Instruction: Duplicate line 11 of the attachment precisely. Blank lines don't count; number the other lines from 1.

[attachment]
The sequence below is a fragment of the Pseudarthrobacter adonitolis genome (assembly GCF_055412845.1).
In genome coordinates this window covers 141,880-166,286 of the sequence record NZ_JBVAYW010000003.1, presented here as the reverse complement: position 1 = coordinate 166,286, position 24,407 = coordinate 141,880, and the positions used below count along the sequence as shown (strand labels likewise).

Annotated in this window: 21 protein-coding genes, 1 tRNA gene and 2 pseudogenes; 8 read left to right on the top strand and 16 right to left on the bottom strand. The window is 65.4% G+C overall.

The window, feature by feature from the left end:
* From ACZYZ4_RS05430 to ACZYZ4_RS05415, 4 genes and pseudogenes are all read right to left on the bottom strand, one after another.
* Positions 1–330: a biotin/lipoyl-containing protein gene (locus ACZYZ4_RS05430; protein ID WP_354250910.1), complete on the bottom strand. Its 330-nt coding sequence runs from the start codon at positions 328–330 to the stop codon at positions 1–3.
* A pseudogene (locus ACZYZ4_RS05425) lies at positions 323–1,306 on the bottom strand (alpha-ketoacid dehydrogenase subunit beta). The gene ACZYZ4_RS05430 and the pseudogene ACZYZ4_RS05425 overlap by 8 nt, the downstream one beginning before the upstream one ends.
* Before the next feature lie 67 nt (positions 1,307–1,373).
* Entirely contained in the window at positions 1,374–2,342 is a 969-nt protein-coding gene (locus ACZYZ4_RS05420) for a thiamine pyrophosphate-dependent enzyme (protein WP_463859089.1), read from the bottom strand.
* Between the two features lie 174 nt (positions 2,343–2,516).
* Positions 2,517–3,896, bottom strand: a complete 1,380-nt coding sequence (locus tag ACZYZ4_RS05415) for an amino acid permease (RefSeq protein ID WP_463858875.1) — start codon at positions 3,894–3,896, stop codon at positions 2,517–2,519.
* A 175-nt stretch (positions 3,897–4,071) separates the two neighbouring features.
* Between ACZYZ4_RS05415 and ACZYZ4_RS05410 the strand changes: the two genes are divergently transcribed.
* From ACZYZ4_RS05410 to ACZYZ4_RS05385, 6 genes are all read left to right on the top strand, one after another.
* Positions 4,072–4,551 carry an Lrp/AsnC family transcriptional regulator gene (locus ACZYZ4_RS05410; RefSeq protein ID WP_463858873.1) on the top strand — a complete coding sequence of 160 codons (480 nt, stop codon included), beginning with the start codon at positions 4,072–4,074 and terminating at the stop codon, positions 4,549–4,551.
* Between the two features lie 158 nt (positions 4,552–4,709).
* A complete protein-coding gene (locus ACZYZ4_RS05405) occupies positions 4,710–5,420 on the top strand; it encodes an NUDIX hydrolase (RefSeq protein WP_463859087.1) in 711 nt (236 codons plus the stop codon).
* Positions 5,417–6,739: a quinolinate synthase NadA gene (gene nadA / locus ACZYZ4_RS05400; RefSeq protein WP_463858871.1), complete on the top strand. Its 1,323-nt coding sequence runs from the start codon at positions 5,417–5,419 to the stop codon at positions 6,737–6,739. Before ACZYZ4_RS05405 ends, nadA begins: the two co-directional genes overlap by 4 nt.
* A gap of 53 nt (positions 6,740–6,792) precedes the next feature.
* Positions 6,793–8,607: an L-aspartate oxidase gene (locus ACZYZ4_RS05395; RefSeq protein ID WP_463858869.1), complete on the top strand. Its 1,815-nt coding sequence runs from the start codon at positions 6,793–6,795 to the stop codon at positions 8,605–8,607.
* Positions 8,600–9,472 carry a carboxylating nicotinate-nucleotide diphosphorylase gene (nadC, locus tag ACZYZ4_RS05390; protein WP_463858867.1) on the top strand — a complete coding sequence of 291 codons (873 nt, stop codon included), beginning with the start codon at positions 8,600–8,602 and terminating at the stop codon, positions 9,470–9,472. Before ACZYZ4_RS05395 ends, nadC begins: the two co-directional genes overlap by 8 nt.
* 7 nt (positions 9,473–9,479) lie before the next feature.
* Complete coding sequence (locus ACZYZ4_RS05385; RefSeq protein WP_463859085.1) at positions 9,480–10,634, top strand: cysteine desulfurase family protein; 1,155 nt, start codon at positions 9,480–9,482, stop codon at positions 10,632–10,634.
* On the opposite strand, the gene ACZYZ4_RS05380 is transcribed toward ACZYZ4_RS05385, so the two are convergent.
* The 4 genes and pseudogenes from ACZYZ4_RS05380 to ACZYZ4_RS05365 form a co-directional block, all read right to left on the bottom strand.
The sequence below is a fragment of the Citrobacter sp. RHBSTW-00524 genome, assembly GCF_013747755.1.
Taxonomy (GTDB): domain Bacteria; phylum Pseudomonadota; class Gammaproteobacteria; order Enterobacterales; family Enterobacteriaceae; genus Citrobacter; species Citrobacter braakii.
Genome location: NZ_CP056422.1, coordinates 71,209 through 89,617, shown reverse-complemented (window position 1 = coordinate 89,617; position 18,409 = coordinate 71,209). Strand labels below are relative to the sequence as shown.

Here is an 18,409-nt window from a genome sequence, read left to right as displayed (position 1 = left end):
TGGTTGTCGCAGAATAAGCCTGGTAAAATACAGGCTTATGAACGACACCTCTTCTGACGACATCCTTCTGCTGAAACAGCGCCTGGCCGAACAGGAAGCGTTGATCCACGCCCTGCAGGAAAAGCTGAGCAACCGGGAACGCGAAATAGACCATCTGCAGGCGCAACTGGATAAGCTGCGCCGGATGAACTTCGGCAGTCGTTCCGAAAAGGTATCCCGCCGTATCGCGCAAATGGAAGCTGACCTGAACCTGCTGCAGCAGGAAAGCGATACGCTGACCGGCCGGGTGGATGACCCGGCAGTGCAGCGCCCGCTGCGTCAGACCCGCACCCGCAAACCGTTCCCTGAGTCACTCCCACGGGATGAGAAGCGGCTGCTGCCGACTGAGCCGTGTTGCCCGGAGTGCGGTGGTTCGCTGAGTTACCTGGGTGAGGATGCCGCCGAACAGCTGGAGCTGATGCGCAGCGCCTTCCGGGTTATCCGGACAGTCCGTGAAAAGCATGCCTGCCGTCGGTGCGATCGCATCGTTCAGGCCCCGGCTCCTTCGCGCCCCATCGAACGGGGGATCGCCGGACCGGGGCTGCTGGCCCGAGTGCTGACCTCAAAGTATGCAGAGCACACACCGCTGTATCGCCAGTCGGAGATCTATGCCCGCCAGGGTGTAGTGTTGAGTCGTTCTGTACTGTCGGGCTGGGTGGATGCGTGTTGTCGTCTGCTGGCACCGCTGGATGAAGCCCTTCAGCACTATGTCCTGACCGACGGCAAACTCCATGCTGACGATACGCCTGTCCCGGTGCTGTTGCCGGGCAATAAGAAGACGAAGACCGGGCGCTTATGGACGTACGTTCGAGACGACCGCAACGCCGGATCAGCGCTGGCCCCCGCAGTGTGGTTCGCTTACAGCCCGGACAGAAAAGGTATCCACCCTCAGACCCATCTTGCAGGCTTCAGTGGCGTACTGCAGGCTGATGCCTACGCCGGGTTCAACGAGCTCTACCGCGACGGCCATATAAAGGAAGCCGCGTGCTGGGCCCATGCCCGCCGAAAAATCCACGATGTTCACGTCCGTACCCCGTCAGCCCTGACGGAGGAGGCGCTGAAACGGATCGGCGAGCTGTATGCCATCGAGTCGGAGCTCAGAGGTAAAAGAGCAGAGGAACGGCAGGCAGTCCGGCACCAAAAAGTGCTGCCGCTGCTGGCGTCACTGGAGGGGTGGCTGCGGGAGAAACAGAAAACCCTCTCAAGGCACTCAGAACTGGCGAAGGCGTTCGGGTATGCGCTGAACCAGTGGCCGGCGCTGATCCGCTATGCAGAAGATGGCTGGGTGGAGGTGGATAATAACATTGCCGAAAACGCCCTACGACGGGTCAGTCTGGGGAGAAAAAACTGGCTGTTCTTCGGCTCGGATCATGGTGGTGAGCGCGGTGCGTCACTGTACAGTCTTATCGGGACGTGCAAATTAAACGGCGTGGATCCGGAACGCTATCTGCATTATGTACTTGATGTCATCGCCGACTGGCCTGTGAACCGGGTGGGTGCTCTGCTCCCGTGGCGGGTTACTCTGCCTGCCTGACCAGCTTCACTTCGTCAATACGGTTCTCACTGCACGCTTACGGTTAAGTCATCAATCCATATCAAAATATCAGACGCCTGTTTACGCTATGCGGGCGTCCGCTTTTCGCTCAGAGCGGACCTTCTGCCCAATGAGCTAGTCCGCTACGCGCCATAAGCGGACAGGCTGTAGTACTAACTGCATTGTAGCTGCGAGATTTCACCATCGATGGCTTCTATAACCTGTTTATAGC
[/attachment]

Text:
* Positions 2,517–3,896, bottom strand: a complete 1,380-nt coding sequence (locus tag ACZYZ4_RS05415) for an amino acid permease (RefSeq protein ID WP_463858875.1) — start codon at positions 3,894–3,896, stop codon at positions 2,517–2,519.